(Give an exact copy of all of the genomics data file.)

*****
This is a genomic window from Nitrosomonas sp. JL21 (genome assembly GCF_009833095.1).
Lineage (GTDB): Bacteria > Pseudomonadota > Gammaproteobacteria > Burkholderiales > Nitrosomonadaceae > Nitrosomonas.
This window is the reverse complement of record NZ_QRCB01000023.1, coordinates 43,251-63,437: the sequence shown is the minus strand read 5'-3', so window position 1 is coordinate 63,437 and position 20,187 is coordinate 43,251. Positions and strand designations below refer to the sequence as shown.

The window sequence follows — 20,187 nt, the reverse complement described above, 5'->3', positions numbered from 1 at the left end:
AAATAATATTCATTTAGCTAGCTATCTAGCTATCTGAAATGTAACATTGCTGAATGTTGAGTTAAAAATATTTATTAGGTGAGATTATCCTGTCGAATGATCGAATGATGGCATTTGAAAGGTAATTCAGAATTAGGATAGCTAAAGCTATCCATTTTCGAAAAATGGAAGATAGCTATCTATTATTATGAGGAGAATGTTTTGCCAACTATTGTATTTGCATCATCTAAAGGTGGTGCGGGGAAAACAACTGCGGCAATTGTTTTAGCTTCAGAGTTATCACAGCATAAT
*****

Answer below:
This is a genomic window from Nitrosomonas sp. JL21 (genome assembly GCF_009833095.1).
Lineage (GTDB): Bacteria > Pseudomonadota > Gammaproteobacteria > Burkholderiales > Nitrosomonadaceae > Nitrosomonas.
This window is the reverse complement of record NZ_QRCB01000023.1, coordinates 43,251-63,437: the sequence shown is the minus strand read 5'-3', so window position 1 is coordinate 63,437 and position 20,187 is coordinate 43,251. Positions and strand designations below refer to the sequence as shown.

The window sequence follows — 20,187 nt, the reverse complement described above, 5'->3', positions numbered from 1 at the left end:
AAATAATATTCATTTAGCTAGCTATCTAGCTATCTGAAATGTAACATTGCTGAATGTTGAGTTAAAAATATTTATTAGGTGAGATTATCCTGTCGAATGATCGAATGATGGCATTTGAAAGGTAATTCAGAATTAGGATAGCTAAAGCTATCCATTTTCGAAAAATGGAAGATAGCTATCTATTATTATGAGGAGAATGTTTTGCCAACTATTGTATTTGCATCATCTAAAGGTGGTGCGGGGAAAACAACTGCGGCAATTGTTTTAGCTTCAGAGTTATCACAGCATAAT